You’ll either love the format of Matthew Dicks’s novel, Twenty-one Truths About Love, or it will drive you crazy. Personally, after labouring over two essays for uni last week while reading, a story written entirely in list format was light relief.
The story focuses on Dan – list-maker, bookstore owner, soon-to-be father. Dan needs to pull a rabbit out of the hat to save his failing business. Plus, there are things that are nagging him – his estranged relationship with his father, and the spectre of Peter, who was the first husband of Dan’s wife, Jill.
There will always be a part of Jill’s life that will remain a secret to me because you can only tell your second husband so much about your previous life with your dead husband.
Some elements of the book follow the Bridget Jones format – tracking finances, diet and so forth, which allows the reader to deduce Dan’s stress levels before delving into the detail.
Also like Bridget, Dan’s self-deprecating humour reveals his anxieties and fears. There are some gentle reflections on fatherhood, as well as an exploration of Dan’s feelings of abandonment and failure.
The action takes place in the background, and the thread of what has happened, or is about to happen, is revealed in the lists. Throughout, the lists provide a good balance between introspection and humour. For example, Dan lists the five problems with lying, including ‘Lies always cover up the worst parts of you’, and follows it with another list:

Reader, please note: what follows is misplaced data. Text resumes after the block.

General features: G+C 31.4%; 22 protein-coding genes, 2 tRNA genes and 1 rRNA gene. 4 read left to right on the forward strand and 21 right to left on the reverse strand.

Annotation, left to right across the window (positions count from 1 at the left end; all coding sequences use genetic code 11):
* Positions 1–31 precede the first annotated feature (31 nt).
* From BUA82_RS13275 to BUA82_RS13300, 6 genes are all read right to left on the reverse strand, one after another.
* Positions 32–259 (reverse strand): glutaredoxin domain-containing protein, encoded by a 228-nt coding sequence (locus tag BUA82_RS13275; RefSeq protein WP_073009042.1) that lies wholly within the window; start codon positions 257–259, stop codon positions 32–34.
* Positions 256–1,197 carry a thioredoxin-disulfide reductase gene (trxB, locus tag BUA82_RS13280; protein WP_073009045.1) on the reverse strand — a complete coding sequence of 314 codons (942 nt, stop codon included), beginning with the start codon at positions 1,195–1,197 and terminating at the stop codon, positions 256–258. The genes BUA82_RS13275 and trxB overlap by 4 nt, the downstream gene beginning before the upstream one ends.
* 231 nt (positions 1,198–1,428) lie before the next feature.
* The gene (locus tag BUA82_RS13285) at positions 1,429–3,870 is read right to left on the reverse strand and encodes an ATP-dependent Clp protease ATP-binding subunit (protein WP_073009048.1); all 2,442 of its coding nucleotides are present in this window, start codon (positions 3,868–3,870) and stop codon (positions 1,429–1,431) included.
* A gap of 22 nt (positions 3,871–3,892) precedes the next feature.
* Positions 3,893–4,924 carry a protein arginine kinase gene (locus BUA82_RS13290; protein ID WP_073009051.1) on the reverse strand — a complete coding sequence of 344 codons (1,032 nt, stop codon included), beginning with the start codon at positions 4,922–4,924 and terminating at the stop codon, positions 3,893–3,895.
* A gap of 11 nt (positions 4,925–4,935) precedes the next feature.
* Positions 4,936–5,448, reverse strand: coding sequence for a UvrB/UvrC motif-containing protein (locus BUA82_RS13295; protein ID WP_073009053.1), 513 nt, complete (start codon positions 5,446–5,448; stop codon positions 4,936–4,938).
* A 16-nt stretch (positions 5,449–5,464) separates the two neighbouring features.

How liars with the best intentions are like the owners of every iteration of Jurassic Park
- They never set out to hurt anyone.
- They operate with enormous hubris.
- Denial both perpetuates and intensifies the problem.
- The situation inevitably gets worse and worse as time goes by.
- The end is never pretty.
The humour carries the book, and it borders on slap-stick when it gets to Dan’s hare-brained scheme to secure some funds for his bookshop (a heist). I’ll forgive the silliness of the heist because some of the lists really made me laugh:
Dan’s 6 rules of Drinking Stories: … No one will ever care about your drinking stories as much as you do; If you have more than three excellent drinking stories from your entire life, you do not understand what constitutes an excellent drinking story.
Things that don’s make sense: People obsessed with the Hamilton soundtrack even though they’ve never seen the musical.
Reasons for fighting with Jill tonight:I proposed that no one be allowed to hold the baby until they admit that climate change is real.
Why parallel parking is bullshit: It’s a public performance; If you succeed, no one gives a damn.
Subjects that should be broached during the first three months of dating: Previous marriages; Bizarre love of Barry Manilow and Air Supply.
3.5/5 Good fun.
I received my copy of Twenty-one Truths About Love from the publisher, St. Martin’s Press, via NetGalley, in exchange for an honest review.
Dan discovers Jill’s first husband, Peter, loved fudge ripple ice cream, and decides never to order fudge ripple again (despite knowing how childish and pointless this is).
As part of the 20 Books of Summer reading challenge, I’m comparing the Belfast summer and Melburnian winter. The results for the day I finished this book (June 29): Belfast 11°-19° and Melbourne 4°-17°